Assistant Professor

Edgard Coly
McCone Building M226
(831) 647-3506

Professor Coly teaches courses on Africa with emphasis on democracy, peace building, international migrations, environment, security and public health (Sub-Saharan Africa). A nominee for the Institute’s Excellence in Teaching Award, Professor Coly is a frequent contributor to Voice of America, a U.S. Government–funded international news outlet. In addition to presenting papers and chairing panels at academic conferences, he also worked as a consultant for Lidget Green, a contractor for the United States Defense Language Institute (DLI). Professor Coly’s expertise was sought by the National Foreign Language Center of the University of Maryland – College Park in Object Assessment.

Courses Taught

Courses offered in the past two years.

  • Current term
  • Upcoming term(s)

This course aims at informing students about contemporary France. It will also aim at improving students’ oral and written competencies in French. This course is linguistically accessible. Readings are mostly from the chapters of the sole required book. The readings are approximately 15 pages a week, divided in segments of two. The course will be looking at the following issues:

1. Social life: family and sexuality, work and leisure, social welfare.

2. Cultural life: religions, immigration and education.

3. Information and technology: media, technology and trade.

Besides the readings from the book: Edmiston & Duménil, La France Contemporaine, 4th edition. (Heinle Cengage Learning, 2009), students will watch the news from TV5 or France24 and search the internet for supplementary information. Furthermore, a student will be chosen each day to summarize a one-page article from the editorial page of Le Monde; an exercise that will allow students to be up-to date with French life.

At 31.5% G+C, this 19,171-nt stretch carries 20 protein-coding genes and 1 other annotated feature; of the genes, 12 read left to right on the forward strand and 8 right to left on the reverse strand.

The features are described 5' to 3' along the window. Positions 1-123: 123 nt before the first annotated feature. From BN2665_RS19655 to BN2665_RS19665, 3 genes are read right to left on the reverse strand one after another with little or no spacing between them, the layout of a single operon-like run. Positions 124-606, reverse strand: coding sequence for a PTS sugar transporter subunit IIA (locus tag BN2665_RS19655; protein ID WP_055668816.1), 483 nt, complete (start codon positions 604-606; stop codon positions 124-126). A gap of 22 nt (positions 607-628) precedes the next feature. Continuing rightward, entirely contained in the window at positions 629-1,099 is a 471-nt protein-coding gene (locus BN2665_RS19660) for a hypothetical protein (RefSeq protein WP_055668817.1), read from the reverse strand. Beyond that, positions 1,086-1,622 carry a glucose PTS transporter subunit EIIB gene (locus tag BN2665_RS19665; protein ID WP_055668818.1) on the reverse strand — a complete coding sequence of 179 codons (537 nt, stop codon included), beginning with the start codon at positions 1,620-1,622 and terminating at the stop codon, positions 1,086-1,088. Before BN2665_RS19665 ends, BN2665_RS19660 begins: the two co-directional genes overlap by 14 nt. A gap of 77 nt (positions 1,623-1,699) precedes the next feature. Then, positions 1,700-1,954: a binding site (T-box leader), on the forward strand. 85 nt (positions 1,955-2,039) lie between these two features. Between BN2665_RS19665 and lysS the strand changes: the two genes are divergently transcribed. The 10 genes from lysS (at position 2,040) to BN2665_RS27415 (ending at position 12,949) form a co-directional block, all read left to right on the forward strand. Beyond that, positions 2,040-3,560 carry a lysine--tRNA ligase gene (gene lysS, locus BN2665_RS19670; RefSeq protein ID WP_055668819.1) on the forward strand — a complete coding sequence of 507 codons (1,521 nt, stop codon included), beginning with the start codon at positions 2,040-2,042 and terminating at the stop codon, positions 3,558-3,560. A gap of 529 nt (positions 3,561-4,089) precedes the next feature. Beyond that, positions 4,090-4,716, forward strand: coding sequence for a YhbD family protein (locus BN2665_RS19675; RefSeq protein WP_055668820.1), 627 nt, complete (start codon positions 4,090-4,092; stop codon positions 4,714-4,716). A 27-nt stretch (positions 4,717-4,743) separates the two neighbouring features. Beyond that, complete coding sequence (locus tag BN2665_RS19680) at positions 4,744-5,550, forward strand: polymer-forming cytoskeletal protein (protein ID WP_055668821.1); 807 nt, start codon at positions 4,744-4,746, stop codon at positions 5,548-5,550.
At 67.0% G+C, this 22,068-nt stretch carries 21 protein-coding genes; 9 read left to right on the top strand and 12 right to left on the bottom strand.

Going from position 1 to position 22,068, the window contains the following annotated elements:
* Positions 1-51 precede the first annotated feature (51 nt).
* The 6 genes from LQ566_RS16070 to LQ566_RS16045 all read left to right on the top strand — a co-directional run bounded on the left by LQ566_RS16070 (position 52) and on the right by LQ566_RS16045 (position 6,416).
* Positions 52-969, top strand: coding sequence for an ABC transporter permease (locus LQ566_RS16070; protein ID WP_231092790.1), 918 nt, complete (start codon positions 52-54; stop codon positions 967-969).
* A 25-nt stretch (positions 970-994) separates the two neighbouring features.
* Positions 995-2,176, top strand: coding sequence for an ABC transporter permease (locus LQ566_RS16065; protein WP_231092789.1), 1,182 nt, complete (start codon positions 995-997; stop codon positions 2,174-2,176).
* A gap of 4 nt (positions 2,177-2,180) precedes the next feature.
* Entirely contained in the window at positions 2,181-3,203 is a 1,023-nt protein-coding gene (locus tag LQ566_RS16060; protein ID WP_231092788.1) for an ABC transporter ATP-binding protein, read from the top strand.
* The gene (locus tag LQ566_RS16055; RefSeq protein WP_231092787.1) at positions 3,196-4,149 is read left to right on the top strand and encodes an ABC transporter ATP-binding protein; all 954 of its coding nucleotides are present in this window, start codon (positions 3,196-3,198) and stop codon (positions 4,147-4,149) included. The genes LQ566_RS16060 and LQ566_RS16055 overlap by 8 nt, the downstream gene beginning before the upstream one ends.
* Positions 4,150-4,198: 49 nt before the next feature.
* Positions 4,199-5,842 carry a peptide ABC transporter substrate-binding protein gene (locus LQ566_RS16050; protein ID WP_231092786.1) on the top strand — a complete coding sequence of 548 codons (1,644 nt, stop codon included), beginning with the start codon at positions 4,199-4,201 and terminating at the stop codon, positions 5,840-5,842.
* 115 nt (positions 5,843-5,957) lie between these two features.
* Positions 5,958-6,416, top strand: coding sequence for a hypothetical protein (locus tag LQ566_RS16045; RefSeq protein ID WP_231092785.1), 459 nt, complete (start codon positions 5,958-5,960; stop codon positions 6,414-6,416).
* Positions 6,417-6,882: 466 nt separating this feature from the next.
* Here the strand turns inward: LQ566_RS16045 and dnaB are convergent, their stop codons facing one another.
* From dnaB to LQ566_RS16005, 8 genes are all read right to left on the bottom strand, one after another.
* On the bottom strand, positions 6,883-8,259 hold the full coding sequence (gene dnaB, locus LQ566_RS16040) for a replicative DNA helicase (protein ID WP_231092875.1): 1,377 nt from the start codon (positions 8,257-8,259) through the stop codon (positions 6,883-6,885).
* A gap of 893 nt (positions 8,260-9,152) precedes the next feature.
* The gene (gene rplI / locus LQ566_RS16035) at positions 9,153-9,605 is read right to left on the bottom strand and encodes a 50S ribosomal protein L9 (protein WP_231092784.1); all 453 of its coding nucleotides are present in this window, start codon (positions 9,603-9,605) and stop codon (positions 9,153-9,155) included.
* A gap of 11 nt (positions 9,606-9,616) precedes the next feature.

Students will practice the lexicon and structures that are related to their professional goals through class discussions and readings.

There will be a grammar component on structures that may be problematic to most of the students.

This class will focus mostly on improving speaking, reading and listening skills. The writing component of language acquisition will weigh less than other skills.

The level of French proficiency recommended is Intermediate Low to Intermediate Mid on the ACTFL language proficiency scale.

Fall 2018 - MIIS, Spring 2020 - MIIS

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The course will provide an overview of migration, human rights, and the role of regional and international organizations. We will discuss the recent crisis of refugees from around the world, immigrants’ identity and their integration in the host country and the impact on the people and the economy. The influence of globalization, demographic shifts, regional and international conflicts on the future of migration will also be among the topics to be presented and discussed in this course.